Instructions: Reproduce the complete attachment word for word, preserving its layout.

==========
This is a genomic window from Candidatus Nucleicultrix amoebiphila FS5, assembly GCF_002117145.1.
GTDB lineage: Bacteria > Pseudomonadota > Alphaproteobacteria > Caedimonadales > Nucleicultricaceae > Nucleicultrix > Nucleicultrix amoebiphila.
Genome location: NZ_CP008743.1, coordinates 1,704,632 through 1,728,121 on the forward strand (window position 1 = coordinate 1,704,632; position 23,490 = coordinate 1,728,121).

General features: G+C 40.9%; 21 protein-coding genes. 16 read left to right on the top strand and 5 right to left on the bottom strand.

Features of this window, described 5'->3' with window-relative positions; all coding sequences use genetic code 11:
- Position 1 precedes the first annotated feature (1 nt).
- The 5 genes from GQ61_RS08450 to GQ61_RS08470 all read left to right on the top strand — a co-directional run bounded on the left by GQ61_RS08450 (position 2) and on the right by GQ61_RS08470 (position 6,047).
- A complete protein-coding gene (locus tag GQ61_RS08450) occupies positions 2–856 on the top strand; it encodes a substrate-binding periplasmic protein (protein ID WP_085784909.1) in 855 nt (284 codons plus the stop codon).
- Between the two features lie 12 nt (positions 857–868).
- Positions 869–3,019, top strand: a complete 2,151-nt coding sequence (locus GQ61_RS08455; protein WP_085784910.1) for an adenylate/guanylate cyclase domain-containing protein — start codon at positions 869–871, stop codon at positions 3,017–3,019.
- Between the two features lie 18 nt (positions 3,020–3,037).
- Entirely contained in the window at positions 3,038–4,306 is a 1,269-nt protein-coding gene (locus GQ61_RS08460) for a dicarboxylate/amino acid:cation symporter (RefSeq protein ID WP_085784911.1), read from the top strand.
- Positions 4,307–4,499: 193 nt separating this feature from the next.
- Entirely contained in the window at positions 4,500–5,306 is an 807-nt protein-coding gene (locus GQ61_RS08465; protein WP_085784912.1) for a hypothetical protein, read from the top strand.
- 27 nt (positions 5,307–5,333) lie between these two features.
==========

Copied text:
This is a genomic window from Candidatus Nucleicultrix amoebiphila FS5, assembly GCF_002117145.1.
GTDB lineage: Bacteria > Pseudomonadota > Alphaproteobacteria > Caedimonadales > Nucleicultricaceae > Nucleicultrix > Nucleicultrix amoebiphila.
Genome location: NZ_CP008743.1, coordinates 1,704,632 through 1,728,121 on the forward strand (window position 1 = coordinate 1,704,632; position 23,490 = coordinate 1,728,121).

General features: G+C 40.9%; 21 protein-coding genes. 16 read left to right on the top strand and 5 right to left on the bottom strand.

Features of this window, described 5'->3' with window-relative positions; all coding sequences use genetic code 11:
- Position 1 precedes the first annotated feature (1 nt).
- The 5 genes from GQ61_RS08450 to GQ61_RS08470 all read left to right on the top strand — a co-directional run bounded on the left by GQ61_RS08450 (position 2) and on the right by GQ61_RS08470 (position 6,047).
- A complete protein-coding gene (locus tag GQ61_RS08450) occupies positions 2–856 on the top strand; it encodes a substrate-binding periplasmic protein (protein ID WP_085784909.1) in 855 nt (284 codons plus the stop codon).
- Between the two features lie 12 nt (positions 857–868).
- Positions 869–3,019, top strand: a complete 2,151-nt coding sequence (locus GQ61_RS08455; protein WP_085784910.1) for an adenylate/guanylate cyclase domain-containing protein — start codon at positions 869–871, stop codon at positions 3,017–3,019.
- Between the two features lie 18 nt (positions 3,020–3,037).
- Entirely contained in the window at positions 3,038–4,306 is a 1,269-nt protein-coding gene (locus GQ61_RS08460) for a dicarboxylate/amino acid:cation symporter (RefSeq protein ID WP_085784911.1), read from the top strand.
- Positions 4,307–4,499: 193 nt separating this feature from the next.
- Entirely contained in the window at positions 4,500–5,306 is an 807-nt protein-coding gene (locus GQ61_RS08465; protein WP_085784912.1) for a hypothetical protein, read from the top strand.
- 27 nt (positions 5,307–5,333) lie between these two features.